Poor adaption to sudden changes in daily functioning has increased stress amongst individuals from all age groups, which has reported significant risks of depression, anxiety, drug misuse, addictions, and other mental disorders.

Has there been an increase in children's mental health issues post-Covid-19?

According to Dr Sable, there has been an increase in children's mental health post-Covid-19. Children tend to have different emotional needs, social isolation and loneliness has impacted the children's mental health.

As a result, excessive worries and anxiousness has been reported amongst most children. Along with that, difficulty concentrating, irritability, restlessness and nervousness has increased post Covid-19. Seeking help from mental health professionals can help children combat their mental health issues quickly.

Has there been an increase in suicide rates during a lockdown?

In 2020, WHO estimated that 1.53 million people would die from suicide, representing one death every 20 seconds and one attempt every one to two seconds.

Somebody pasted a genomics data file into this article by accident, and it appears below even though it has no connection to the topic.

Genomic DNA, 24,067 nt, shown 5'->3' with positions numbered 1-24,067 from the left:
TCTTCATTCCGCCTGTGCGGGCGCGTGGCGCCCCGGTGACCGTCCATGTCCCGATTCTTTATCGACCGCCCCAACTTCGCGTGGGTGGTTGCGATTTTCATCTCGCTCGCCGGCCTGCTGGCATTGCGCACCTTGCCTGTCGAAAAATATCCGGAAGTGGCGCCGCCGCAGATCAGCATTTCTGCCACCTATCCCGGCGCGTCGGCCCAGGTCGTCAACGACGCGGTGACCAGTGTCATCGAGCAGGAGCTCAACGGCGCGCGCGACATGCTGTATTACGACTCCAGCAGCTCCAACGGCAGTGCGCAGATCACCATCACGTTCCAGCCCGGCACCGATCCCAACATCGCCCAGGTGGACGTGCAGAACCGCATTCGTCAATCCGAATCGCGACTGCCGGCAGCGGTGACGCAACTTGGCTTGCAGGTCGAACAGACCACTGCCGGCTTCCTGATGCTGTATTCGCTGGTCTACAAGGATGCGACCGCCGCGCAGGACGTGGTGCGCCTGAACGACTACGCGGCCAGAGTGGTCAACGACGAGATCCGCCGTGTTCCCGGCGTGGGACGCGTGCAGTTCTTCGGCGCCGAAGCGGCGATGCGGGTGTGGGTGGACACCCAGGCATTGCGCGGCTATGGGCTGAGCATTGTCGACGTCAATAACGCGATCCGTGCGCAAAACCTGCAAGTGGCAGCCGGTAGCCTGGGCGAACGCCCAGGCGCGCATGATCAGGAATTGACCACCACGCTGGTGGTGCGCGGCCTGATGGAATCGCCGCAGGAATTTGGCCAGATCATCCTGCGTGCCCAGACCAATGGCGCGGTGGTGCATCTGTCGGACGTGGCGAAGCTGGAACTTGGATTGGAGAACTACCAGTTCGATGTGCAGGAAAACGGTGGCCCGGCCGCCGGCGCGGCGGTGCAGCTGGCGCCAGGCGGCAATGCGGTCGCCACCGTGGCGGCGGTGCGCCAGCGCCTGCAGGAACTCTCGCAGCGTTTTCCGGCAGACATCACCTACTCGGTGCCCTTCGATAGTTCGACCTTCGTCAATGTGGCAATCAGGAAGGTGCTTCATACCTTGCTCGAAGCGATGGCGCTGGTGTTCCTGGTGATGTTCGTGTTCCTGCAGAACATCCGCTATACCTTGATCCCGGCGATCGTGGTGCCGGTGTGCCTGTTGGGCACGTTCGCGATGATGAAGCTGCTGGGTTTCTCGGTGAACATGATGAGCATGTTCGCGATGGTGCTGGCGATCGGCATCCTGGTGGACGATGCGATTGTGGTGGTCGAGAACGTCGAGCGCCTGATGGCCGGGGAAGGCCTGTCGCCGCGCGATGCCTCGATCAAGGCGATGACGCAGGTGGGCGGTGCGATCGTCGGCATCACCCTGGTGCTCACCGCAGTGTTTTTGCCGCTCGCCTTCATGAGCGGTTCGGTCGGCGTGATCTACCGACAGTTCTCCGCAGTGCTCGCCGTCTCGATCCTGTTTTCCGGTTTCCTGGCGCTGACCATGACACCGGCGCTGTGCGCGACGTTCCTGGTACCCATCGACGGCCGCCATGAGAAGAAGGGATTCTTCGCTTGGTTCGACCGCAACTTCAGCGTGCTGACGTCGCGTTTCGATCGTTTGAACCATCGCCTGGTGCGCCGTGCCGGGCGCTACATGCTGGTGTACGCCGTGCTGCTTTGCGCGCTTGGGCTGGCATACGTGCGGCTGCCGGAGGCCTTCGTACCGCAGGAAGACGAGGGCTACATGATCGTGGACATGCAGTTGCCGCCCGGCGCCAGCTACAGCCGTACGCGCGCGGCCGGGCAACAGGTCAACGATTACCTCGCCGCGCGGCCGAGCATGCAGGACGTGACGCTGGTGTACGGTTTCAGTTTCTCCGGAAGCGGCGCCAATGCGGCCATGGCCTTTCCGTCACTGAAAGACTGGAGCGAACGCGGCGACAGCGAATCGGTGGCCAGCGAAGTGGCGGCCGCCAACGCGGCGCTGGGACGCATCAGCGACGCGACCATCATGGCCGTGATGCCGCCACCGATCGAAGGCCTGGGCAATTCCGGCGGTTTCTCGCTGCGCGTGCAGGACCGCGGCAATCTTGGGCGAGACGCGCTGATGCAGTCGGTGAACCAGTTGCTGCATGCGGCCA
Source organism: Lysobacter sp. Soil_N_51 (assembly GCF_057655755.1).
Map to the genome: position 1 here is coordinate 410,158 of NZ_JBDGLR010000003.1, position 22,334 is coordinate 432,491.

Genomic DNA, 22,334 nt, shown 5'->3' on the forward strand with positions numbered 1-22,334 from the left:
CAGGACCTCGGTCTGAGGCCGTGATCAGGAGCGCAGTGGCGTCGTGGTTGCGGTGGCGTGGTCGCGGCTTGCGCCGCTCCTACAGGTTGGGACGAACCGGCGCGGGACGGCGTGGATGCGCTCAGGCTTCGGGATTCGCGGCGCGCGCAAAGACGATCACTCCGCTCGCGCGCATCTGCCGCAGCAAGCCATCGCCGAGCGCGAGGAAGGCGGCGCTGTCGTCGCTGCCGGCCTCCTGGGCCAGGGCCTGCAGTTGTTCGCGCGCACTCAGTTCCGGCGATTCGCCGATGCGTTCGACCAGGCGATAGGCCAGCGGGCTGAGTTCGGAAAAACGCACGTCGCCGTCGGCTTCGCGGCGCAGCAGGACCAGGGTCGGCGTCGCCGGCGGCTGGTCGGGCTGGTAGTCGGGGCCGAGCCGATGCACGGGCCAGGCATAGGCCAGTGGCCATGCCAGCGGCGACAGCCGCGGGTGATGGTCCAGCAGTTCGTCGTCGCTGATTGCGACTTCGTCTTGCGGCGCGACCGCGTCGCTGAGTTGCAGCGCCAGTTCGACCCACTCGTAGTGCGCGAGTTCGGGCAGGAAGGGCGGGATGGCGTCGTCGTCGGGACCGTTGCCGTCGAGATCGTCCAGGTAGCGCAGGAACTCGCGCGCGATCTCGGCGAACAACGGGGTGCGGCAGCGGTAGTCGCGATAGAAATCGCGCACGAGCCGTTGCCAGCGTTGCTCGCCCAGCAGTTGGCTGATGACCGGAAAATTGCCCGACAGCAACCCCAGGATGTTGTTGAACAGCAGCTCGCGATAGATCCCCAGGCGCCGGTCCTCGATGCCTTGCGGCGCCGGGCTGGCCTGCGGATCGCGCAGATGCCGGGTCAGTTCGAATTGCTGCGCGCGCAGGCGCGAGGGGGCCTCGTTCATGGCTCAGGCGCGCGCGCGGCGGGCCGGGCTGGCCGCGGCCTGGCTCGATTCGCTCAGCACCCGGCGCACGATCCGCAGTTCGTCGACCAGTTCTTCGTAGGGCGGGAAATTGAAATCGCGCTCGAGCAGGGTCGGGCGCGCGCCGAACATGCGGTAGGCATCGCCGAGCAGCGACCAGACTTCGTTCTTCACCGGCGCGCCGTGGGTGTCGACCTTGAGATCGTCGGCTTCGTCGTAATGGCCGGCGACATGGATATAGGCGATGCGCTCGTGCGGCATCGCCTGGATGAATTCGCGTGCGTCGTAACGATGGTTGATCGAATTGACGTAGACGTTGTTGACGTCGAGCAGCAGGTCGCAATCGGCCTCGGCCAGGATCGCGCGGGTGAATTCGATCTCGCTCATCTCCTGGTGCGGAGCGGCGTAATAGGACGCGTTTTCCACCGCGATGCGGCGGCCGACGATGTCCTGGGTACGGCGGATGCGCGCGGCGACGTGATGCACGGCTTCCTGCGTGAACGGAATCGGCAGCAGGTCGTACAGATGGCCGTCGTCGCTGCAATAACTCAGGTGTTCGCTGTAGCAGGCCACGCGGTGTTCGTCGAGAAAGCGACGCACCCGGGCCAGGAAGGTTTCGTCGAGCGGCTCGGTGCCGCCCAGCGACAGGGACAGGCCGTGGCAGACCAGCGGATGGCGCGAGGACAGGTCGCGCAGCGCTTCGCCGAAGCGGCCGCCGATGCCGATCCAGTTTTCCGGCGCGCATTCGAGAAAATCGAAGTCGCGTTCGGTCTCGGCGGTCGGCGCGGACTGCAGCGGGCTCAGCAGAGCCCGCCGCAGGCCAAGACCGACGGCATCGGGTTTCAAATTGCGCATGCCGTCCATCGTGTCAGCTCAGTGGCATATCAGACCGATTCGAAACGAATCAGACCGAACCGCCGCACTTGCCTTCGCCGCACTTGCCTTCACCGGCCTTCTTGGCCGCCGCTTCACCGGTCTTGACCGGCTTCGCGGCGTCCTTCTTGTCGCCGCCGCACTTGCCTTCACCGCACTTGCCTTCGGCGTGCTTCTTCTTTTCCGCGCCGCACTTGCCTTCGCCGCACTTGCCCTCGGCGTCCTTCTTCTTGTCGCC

The suicidal rates across the world have not been fully examined yet, a limited number of studies draw attention to during lockdown the tremendous growth in mental disorders have been reported associated with the increased level of stress, loneliness, economic difficulties, the uncertainty of times and anxiety associated with the infection.

Suicidal behaviour has increased with the underlying mental health conditions amongst individuals. Early signs of suicidal behaviour should not be ignored. Should you notice suicidal thoughts amongst yourself or others, you should reach out to a mental health professional to diagnose the risk factors and get the right help at the earliest.

What are some helpful tips to ensure a healthy and sound mental state through Covid-19?

It is suggested to talk it out with loved ones and reach out to a doctor at the earliest. Maintain communication with others, even if you are quarantined.

Engage, talk to people via phone, partake in activities that interest you, learn new skills or learn a new hobby. Now that you have time try to spend it on yourself and learn something you always wanted to avoid internet surfing or watching negative news. Work on your sleep routine, follow one sleep pattern daily, schedule your day accordingly. Listen to motivational podcasts and songs, get involved in meditation, yoga and maintain your diet.